After 2 weeks I lost the urge completely, my gf stopped to without using anything.

If tempted I suggest you imagine the breathing difficulties it causes and the chemicals your putting into your body. Your body is like an engine, if you keep using the wrong fuel or bad oil, the engine wont last.



posted on Jun, 21 2009 @ 10:31 PM
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reply to post by Horus12
 


Happy to hear your GF quit too . It is my hope that my GF quits along with me . Perhaps if she sees me making progress she may decide to give it a try .



posted on Jun, 21 2009 @ 10:37 PM
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reply to post by Max_TO
 


. . . comments from a psychologist . . .

1. You have received some very good first person comments from folks hereon already.

2. Cognitive Behavioral Therapy can be a great help. However, it is not passive magic. ONE MUST DISCIPLINE ONE'S THINKING AND WORK HARD AT IT as the process instructs.

3. You are what you think--particularly what you think obsessively. REWIRING YOUR BRAIN AND REFLEXES TAKES TIME. It's like deep grooves in an old vinyl LP record. The actual nerves, neurons in your brain and other body parts involved in smoking become thicker and more plentiful along the paths used. IT TAKES TIME TO ALLOW THOSE TO ATROPHY SOMEWHAT AND ESTABLISH NEW COMPETING ONES FOR GOOD THOUGHTS AND BEHAVIORS.

4. IT IS WELL WORTH THE EFFORT. Why let an expensive poison stick be your slave-master!

5. It may help you to write down the list of reasons why you know it's important to quit. Have them on a 3 X 5 card with you at all times. Review the list as fitting and needed.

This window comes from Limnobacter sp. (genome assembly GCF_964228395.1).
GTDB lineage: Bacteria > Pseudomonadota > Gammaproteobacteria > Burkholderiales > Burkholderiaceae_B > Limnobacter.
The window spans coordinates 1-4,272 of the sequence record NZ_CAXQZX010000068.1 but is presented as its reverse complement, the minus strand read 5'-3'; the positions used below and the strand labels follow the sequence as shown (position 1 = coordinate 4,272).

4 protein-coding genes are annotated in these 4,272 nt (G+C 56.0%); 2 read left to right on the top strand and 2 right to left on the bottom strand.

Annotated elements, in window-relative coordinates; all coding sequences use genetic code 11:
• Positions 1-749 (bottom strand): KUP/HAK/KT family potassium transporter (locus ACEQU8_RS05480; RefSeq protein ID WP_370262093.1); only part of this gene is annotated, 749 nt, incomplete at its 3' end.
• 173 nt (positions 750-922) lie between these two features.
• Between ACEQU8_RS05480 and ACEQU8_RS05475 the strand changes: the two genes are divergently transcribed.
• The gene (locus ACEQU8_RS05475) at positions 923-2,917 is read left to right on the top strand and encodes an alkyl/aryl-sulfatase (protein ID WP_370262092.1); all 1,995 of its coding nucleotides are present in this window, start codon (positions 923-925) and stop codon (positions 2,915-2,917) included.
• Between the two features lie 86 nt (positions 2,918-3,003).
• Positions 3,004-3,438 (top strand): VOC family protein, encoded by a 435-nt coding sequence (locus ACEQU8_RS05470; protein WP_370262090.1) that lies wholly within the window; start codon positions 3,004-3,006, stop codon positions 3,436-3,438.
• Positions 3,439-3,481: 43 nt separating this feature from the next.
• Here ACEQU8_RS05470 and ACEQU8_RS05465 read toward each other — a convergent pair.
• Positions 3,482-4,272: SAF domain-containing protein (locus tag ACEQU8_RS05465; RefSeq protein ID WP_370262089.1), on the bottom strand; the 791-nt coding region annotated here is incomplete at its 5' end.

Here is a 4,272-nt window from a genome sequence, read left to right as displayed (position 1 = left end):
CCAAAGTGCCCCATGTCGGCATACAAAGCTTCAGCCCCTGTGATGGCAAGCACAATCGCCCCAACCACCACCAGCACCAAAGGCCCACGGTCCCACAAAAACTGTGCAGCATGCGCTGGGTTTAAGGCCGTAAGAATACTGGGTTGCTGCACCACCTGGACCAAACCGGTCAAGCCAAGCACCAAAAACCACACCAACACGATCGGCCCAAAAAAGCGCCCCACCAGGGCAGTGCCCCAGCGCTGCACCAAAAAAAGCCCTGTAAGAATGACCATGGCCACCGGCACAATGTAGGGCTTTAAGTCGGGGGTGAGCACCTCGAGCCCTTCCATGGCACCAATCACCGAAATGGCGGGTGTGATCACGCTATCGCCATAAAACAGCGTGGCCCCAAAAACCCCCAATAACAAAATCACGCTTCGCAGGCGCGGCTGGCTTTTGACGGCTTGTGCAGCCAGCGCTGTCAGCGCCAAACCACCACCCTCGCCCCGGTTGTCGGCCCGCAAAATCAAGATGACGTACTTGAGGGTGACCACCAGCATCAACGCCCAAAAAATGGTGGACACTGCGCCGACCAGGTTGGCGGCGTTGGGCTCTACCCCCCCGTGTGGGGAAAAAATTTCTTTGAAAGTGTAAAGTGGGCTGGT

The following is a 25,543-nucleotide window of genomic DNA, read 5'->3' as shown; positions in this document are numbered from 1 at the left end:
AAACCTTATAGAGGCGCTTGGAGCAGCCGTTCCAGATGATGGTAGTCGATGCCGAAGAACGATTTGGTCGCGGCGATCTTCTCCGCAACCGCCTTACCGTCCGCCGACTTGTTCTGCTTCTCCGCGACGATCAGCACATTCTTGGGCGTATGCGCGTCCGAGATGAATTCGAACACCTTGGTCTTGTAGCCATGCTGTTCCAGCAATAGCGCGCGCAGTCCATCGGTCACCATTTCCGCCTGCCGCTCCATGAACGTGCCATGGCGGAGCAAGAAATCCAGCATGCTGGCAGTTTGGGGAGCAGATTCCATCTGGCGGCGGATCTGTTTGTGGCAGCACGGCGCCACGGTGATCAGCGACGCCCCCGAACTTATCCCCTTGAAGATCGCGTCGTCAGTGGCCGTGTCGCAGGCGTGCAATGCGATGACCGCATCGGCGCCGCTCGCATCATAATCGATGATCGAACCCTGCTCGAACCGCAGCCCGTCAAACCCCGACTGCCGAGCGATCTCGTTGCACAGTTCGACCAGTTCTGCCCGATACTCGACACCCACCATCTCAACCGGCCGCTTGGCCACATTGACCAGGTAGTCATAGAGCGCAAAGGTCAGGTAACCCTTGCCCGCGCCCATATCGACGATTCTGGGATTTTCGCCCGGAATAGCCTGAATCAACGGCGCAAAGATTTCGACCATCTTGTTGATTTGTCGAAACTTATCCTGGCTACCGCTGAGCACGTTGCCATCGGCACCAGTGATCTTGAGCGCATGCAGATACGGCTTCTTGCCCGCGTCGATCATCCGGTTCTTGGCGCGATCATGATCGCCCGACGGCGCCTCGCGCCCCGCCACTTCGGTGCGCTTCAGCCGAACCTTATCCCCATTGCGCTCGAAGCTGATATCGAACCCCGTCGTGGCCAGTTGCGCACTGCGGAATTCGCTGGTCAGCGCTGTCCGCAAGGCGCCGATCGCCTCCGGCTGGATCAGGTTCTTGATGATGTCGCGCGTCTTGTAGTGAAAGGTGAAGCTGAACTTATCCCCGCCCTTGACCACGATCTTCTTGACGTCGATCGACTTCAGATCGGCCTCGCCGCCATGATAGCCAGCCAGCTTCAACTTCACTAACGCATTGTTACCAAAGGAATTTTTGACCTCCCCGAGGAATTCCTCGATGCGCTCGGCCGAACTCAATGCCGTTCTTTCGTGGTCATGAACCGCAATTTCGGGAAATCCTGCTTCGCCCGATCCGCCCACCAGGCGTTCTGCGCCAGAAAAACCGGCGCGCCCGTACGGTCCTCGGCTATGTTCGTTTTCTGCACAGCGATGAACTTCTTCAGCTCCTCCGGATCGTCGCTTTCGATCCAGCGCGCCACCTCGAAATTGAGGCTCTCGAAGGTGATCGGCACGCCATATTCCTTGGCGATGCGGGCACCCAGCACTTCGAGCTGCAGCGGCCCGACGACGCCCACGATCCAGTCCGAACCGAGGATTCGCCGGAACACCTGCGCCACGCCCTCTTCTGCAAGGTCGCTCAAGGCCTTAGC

6. Picture yourself free of tobacco; free of the craving; free of the smell; with improved taste of food; with improved relationships; with improved self confidence; with improved self-esteem; feeling generally better about yourself and viewed as healthier, smarter, more mature by those you meet; those you love, those you work with, customers. Keep that focus, that picture readily available to meditate on; focus on, fix on.

7. You might be able to find color pics of cancer ridden lungs on the net. Print them off. Post them in all your favorite places in your home and car.

8. VISIT A HOSPITAL. TALK TO FOLKS WHO ARE DYING FROM EMPHYSEMA. Listen to their difficult breathing. Talk to their loved ones. Ask them about what breathing is like for them.

9. Get about a dozen drinking straws. Maybe 2 dozen--a mouth full. Breathe through them without any obstruction . Then clamp all of them off except for one and clamp off that one except for a very small percentage of it. Try breathing again through the packet of clamped straws--for as many as 30 seconds to a minute or 2. Imagine having to breathe that way 24/7.

10. You may well need some new friends. There's a LOT of ATTACHMENT DISORDERED, rebellious, low self-esteem; narcissistic, selfish, gamey etc. stuff that seems to be part of the personalities and lives of a significant chunk of smokers, in my experience and observation. Often it seems like, even the manner of holding a cigarette is kind of an "up yours" sort of mannerism. Healthy, mature, balanced, overcoming, sharp, winner sorts of people do NOT NEED such junk in their lives.

11. It may help you to read up on ATTACHMENT DISORDER and do some work in overcoming such. The best book on it is called ATTACHMENTS . . . by DRs Clinton and Sibcy sp?

12. It may help you to have a drinking straw to fiddle with and chew on for the first month or 3. Also, a pen can be useful for your fingers to be active with.

13. STICK WITH IT. PERSISTENCE IS A HUGE PART OF SUCCESS IN ANY FIELD. IT IS CERTAINLY NECESSARY IN OVERCOMING ADDICTIONS.

14. AVOID THINKING THE FIRST THOUGHTS TOWARD SMOKING. It's like a link in a chain of small discrete bits of thought and behavior. The first few links are relatively easy to STOP--especially the FIRST ONE. By the time one is about to light up--it's like a run away train--very difficult, usually, to stop.

15. You CAN use THOUGHT STOPPING. Picture beginning to think about smoking. After the first second or two--YELL STOP to yourself--out loud or silently in your head. I knew of a woman working to overcome food addiction once because of her obesity--who would yell it out loud wherever she was--she was THAT serious.